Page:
Why am I not surprised that so many people seem to think the world was completely unchanging until after they were born?

Dave F

It took little more than 15 minutes to uncover the Investigator, officials told The Globe and Mail last week.
I don’t understand the significance of this. I once saw the crew of the F/V Northwestern fabricate a drag hook and find an anchor they lost on the first try, with no buoy attached. What is the significance of how long it took to find it? It seems as though it is being linked to climate change, but like the Northwestern’s situation, I would be more inclined to call it luck.
As to the HMS Investigator, that is an interesting story. I am pretty sure Dr. Evil’s big oil submarine towed it there from Bermuda.

Hey Antony,
it looks like this time I got you!

I can’t find a site that last year kept track of some of the NW passage crossing last season.
I did come across a report saying about 50 boats are going to attempt the passage, not all of them up to the hazards. From :
Freshly navigable after confounding sailors for centuries, the Northwest Passage has suddenly become a tourism draw for the inexperienced, creating a dangerous and expensive burden for the Canadian Coast Guard.
“Last year, which we thought was a big season, at this time of the year we had something like 30 ships in the Arctic waters. This year we have something like 50 vessels, which is a lot. This doesn’t even include the adventurers from the pleasure crafts and we expect a lot of calls from those guys,” said Jean-Pierre Lehnert, the officer-in-charge of marine communications and traffic services in Iqaluit.

The mounting number of inexperienced adventurers navigating through Arctic ice and water will lead to a rise in public funds used to rescue them considering an icebreaker dispatch can range upward of $25,000, Mr. Lehnert said. He recalled one of several rescue missions last year that required the combined efforts of a Coast Guard station, Environment Canada and an icebreaker to help free a Seattle man’s pleasure craft from an ice jam.
“He was really panicking because the ice was putting pressure on his boat and he was getting really scared,” said Mr. Lehnert. The man and his two friends were freed soon after; a weather specialist helped steer them through ice that had coincidentally broken due to high winds.


Shouldn’t things like this be causing cognitive dissonance among the CAGW crowd? Warming is unprecedented and the opening of the Northwest Passage is proof, except that we found a ship from 150 years ago where it could only have been if the Northwest Passage was open which must mean that it was warmer then….
To paraphrase Lewis Carroll:
When I use a fact… it means just what I choose it to mean—neither more nor less.’
‘The question is,’ said Alice, ‘whether you CAN make facts mean so many different things.’
‘The question is,’ said Humpty Dumpty, ‘which is to be master—that’s all.’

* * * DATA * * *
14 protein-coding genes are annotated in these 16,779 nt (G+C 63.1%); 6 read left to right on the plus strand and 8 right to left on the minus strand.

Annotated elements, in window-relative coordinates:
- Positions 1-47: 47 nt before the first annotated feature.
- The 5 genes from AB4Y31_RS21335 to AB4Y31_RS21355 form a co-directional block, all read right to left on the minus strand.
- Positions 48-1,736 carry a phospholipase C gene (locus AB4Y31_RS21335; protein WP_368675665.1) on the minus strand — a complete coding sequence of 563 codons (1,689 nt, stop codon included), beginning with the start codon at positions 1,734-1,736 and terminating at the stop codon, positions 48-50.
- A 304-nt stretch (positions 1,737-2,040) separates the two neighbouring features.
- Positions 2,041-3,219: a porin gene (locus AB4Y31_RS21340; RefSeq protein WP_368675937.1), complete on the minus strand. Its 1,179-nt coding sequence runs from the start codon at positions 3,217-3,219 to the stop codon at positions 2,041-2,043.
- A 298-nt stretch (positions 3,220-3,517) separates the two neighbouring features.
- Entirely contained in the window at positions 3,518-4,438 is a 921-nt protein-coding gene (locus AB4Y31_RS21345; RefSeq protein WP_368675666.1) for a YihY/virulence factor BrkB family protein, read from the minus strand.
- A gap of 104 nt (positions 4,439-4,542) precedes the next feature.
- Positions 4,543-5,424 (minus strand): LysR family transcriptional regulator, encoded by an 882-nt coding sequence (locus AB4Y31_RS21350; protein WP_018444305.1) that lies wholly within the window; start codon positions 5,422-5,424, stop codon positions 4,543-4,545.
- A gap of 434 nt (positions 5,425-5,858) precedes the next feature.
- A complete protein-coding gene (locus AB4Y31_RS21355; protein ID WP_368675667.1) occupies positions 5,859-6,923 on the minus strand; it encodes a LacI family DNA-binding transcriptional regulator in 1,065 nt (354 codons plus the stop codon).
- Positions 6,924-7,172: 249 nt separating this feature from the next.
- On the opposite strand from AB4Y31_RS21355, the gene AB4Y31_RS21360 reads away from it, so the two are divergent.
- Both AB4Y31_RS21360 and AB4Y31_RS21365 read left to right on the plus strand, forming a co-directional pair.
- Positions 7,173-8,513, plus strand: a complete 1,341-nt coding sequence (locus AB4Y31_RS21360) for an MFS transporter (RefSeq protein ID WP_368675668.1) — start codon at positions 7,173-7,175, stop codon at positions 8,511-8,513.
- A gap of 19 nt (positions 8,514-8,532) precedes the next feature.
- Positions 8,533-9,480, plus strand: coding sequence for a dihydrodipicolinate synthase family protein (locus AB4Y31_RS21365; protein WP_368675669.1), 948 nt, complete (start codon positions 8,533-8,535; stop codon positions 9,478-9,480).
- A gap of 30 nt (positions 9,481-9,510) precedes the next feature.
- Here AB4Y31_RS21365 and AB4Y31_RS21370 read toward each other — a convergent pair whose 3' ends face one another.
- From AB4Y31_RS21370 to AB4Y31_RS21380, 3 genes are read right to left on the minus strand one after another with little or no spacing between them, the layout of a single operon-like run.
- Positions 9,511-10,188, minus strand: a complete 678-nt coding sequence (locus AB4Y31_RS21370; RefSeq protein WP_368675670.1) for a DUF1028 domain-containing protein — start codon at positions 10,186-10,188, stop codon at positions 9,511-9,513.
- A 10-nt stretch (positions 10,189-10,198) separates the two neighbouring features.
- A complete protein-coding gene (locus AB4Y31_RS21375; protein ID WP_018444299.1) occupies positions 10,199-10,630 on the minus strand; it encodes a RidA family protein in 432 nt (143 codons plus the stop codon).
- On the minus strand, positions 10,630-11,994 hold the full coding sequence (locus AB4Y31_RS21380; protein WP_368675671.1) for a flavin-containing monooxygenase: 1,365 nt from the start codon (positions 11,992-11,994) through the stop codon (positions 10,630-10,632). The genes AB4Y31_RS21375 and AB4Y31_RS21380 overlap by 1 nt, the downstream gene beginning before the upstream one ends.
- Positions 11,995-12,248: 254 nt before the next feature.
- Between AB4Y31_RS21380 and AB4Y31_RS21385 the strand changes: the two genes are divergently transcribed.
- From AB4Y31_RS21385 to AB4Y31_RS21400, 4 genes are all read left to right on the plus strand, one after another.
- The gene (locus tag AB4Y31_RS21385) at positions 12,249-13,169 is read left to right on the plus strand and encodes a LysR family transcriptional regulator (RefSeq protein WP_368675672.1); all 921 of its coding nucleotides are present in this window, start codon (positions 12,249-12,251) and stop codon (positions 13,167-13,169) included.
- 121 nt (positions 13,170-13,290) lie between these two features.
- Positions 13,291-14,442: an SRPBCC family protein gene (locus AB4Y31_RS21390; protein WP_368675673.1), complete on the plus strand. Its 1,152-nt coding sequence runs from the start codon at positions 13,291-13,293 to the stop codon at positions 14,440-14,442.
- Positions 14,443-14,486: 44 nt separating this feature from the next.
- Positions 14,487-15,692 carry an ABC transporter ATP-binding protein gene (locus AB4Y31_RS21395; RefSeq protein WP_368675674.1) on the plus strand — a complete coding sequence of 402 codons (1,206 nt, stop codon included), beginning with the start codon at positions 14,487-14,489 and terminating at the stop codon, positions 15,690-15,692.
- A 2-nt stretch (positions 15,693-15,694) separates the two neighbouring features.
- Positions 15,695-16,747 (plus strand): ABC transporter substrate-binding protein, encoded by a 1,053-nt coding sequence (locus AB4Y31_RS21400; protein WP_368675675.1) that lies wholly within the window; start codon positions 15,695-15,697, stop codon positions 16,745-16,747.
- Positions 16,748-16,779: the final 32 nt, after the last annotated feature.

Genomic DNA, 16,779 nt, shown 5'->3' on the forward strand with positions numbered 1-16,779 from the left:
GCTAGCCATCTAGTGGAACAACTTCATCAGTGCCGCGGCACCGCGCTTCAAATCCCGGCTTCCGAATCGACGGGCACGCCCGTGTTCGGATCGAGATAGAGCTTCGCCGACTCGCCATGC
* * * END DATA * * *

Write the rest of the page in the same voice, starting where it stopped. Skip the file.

Gary Pearse

I’m disappointed that my alerting WUWT to this story a week or two ago (?), I believe in Tips and Notes, wasn’t followed up on – you could have scooped the Globe and Mail and others. I made the point that it was found at the western end of the NWP.

Theo Goodwin

From the introduction above:
“If we are seeing “unprecedented” global temperatures and changes in Arctic sea ice, how did the HMS Investigator get this far north at the end of the Little Ice Age?”
OK, I’ll bite. In 1853, the ship had wheels and travelled on water, land, or ice. It was sailing along nicely on the smooth and thick Arctic Ice of Ancient Age when it fell in a hole in the ice. The crew was found to be permanently pickled.

Al Gore's Holy Hologram

Notice the amount of seamoss and other plants that have enveloped the ship. This would not happen if temperatures were too cold and ice was blocking sunlight all year round. Therefore a lot of ice must have thawed many times in the last 157 years.


The true believers in IPCC CAGW will have no problem dealing with this blasphemous paradox. After all, if they can believe that a small amount of CO2 can cause the world to become an hot house, believing that a ship somehow found itself stuck in the middle of solid ice in 1853, is easy!

Ken Hall

It got stuck hundreds of miles away from that point in ice that moved further and further North?


Later in 1848, she accompanied Enterprise on James Clark Ross’s expedition to find the missing Sir John Franklin. Also aboard Investigator on this expedition was the naturalist Edward Adams. She was commanded for the return voyage by Robert McClure,[5] but became trapped in the ice, and was abandoned on 3 June 1853[1] in Mercy Bay, where she had been held for nearly three years. The following year, she was inspected by crews of the Resolute, still frozen in, and reported to be in fair condition despite having taken on some water during the summer thaw.